So you think a typical teen worries about getting into the right college. Get a load of Brad's Status, a high-anxiety satire from writer-director Mike White that focuses on a parent who thinks the process is far more traumatic for him. Enter Ben Stiller in one of his best and most acutely observed performances as Brad Sloan, a father taking his musical genius son, Troy (a standout Austin Abrams), on a tour of east-coast colleges. Mom Melanie (Jenna Fischer) had to work. Troy has the props to make the grade, even at Harvard. But Brad is losing his shit about it, calling in favors Troy doesn't need and mistaking his son's success as a dark reflection of his own failure. "We aren't poor," his wife chides him, referring to their comfortable life in Sacramento. But Brad is an effing mess, and Stiller gets right at the deep insecurity that plagues every narcissist. Come share his pain.
That may sound like a bleak invitation. But not in the hands of White. His subversively funny scripts for Chuck & Buck, The Good Girl, School of Rock, Beatriz at Dinner and HBO's Enlightened, reflect the unease of living in a world of your own perceived inferiority. Brad's Status is White's second film as writer and director, following 2007's Year of the Dog, and it cuts to the comic bone of the stress that comes with wanting more. Brad, a recovering idealist, is acutely aware of status since he works as a social media consultant in the non-profit sector. The Facebook feeds of his former college buddies drive him up the wall. Craig Fisher (Michael Sheen) is a famous TV know-it-all; dotcom tycoon Billy Wearslter (Jemaine Clement) has taken early retirement to live large in the tropics; Jason Hatfield (Luke Wilson) hit the jackpot in hedge funds; and Nick Pascale (White himself) is a gay filmmaker whose pool parties have made him a media sensation. Brad resents all of them, failing to see their own shortcomings even when they're right in front of him. BTW: Sheen gets in the spikiest acting licks.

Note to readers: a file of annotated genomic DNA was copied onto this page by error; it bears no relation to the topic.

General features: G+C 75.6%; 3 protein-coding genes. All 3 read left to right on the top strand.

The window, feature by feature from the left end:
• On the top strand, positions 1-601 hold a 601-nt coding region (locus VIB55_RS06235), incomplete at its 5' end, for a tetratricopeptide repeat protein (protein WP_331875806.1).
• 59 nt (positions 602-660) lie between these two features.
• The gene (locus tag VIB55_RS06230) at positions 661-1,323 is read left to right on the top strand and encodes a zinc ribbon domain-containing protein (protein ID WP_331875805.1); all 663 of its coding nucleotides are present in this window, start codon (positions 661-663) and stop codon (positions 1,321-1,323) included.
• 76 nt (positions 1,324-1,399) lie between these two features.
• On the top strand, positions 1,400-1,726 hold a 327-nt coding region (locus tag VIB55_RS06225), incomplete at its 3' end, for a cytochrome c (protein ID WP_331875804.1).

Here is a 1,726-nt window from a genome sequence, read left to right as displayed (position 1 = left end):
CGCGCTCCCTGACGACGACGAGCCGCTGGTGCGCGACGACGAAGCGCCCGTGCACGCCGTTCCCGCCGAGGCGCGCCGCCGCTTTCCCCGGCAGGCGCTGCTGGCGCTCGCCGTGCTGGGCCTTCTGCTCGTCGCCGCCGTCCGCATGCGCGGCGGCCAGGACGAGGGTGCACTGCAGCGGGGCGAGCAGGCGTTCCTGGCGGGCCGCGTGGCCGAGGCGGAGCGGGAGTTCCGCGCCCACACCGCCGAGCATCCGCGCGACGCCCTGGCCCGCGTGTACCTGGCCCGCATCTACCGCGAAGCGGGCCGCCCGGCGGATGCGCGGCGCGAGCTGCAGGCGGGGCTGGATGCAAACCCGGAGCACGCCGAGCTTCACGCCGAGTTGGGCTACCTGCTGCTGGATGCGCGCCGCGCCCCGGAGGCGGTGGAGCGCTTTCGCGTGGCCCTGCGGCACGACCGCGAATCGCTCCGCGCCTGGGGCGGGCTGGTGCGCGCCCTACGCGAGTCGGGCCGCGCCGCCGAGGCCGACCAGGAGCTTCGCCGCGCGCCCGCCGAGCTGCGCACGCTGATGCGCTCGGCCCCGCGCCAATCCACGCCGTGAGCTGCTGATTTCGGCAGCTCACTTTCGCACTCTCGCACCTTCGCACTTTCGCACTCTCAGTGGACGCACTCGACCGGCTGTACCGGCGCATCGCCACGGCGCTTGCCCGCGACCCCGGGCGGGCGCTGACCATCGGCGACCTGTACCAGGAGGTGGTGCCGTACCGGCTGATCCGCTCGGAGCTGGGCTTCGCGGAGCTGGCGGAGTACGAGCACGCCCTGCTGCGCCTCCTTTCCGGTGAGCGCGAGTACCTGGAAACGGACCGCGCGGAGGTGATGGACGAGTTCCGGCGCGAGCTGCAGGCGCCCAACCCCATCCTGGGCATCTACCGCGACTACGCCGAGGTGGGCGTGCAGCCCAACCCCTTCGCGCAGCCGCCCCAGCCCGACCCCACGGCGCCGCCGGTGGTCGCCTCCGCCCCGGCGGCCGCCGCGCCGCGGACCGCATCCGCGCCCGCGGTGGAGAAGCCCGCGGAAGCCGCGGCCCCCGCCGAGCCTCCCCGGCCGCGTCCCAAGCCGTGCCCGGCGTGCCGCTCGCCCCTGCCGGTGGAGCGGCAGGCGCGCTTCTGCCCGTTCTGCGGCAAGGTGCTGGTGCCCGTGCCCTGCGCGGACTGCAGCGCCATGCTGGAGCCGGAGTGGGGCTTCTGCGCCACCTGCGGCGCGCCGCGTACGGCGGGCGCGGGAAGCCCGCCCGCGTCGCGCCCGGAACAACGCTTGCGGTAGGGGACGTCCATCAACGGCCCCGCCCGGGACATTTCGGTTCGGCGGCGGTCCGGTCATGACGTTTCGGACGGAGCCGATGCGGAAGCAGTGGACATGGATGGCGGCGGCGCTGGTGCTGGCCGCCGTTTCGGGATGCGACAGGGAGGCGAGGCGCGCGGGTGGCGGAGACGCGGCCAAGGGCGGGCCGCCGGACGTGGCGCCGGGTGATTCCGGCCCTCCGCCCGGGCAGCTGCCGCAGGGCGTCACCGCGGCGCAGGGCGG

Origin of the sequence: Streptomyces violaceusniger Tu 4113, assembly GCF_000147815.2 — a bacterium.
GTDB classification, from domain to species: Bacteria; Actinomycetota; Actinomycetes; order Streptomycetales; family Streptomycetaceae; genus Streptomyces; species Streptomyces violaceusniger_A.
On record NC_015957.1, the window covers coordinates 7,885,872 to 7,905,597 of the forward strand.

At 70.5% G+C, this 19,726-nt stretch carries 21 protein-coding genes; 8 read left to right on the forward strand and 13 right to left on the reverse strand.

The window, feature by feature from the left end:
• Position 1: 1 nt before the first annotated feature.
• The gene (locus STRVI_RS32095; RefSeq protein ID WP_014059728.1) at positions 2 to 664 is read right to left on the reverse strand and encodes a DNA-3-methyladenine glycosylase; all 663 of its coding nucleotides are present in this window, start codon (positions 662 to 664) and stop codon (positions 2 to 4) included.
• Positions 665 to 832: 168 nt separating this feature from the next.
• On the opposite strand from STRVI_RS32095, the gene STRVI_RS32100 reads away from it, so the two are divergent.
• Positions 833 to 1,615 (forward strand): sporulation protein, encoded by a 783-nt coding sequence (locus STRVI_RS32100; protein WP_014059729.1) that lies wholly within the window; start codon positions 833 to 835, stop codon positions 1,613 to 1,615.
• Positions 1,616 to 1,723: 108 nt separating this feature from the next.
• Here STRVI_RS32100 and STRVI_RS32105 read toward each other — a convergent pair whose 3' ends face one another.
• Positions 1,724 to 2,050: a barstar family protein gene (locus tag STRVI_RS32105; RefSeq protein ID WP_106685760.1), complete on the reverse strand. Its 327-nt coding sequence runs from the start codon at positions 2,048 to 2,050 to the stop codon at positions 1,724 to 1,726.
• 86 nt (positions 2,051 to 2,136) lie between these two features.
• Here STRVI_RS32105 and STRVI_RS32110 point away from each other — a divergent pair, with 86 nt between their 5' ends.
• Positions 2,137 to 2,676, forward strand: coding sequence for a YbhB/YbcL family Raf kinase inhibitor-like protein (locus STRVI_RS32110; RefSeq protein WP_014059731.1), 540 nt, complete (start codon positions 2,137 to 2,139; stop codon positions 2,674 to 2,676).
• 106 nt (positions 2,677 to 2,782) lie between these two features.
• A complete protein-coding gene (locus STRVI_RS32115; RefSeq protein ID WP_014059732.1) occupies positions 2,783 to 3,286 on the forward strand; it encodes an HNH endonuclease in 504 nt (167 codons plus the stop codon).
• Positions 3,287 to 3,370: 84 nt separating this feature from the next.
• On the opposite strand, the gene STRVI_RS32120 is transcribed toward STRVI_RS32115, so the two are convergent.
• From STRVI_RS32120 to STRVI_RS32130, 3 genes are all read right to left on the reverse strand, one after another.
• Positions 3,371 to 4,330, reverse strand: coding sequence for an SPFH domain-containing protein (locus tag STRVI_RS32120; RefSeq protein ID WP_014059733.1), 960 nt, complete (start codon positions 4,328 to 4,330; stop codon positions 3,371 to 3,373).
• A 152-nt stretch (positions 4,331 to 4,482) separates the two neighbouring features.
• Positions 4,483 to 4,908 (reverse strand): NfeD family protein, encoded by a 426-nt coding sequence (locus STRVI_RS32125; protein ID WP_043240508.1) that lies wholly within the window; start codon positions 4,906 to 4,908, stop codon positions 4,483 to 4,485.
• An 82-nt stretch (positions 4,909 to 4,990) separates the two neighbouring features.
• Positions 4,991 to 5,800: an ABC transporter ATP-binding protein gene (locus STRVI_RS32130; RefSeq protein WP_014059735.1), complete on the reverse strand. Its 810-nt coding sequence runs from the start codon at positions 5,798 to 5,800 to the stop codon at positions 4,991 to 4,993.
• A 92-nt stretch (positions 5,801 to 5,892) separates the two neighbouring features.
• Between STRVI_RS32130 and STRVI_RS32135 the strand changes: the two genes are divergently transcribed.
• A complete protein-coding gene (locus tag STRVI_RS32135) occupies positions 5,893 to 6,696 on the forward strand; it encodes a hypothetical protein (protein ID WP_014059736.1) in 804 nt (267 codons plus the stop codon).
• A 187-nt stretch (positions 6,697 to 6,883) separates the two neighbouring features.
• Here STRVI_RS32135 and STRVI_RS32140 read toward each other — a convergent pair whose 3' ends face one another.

Yes, Brad is an asshole for whom self-awareness remains frustratingly out of reach. In voiceover, we hear him bitch and complain until you want to shout, "shut the fuck up." But White and Stiller don't deny Brad a soul. His love for his son is clear even when he feels jealous and resentful towards him. Abrams is very fine at showing the boy's affection. Ironically, it's a stranger who gives Brad the kick in the psyche he needs. She's Ananya (Shazi Raja, outstanding), a Harvard student friend of Troy's who Brad seeks out at a bar while his son sleeps. What are Brad's intentions? No need to worry since Ananya, a person of color, sets him straight real quick, seeing his complaints for what they are—"white privilege, male privilege, first-world problems." As she tells him, "I promise you, you have enough."
Brad's Status is tough on its title character. And often on its audience. But Stiller, nailing every nuance in a complex role, allows us to see the small increments Brad is making at getting outside his own head. In the concert scene that ends the film, an orchestral rendering of Antonin Dvorak's "Humoresque," Brad sits and contemplates emotions unrelated to his status. It's a small victory, but a significant one, free of Hollywood uplift and packaged tearjerking. Thanks to Stiller's prodigious gifts at blending comedy and drama, it's hard not to see ourselves in Brad's besieged humanity. That's the thing with Stiller and White – they make you laugh till it hurts.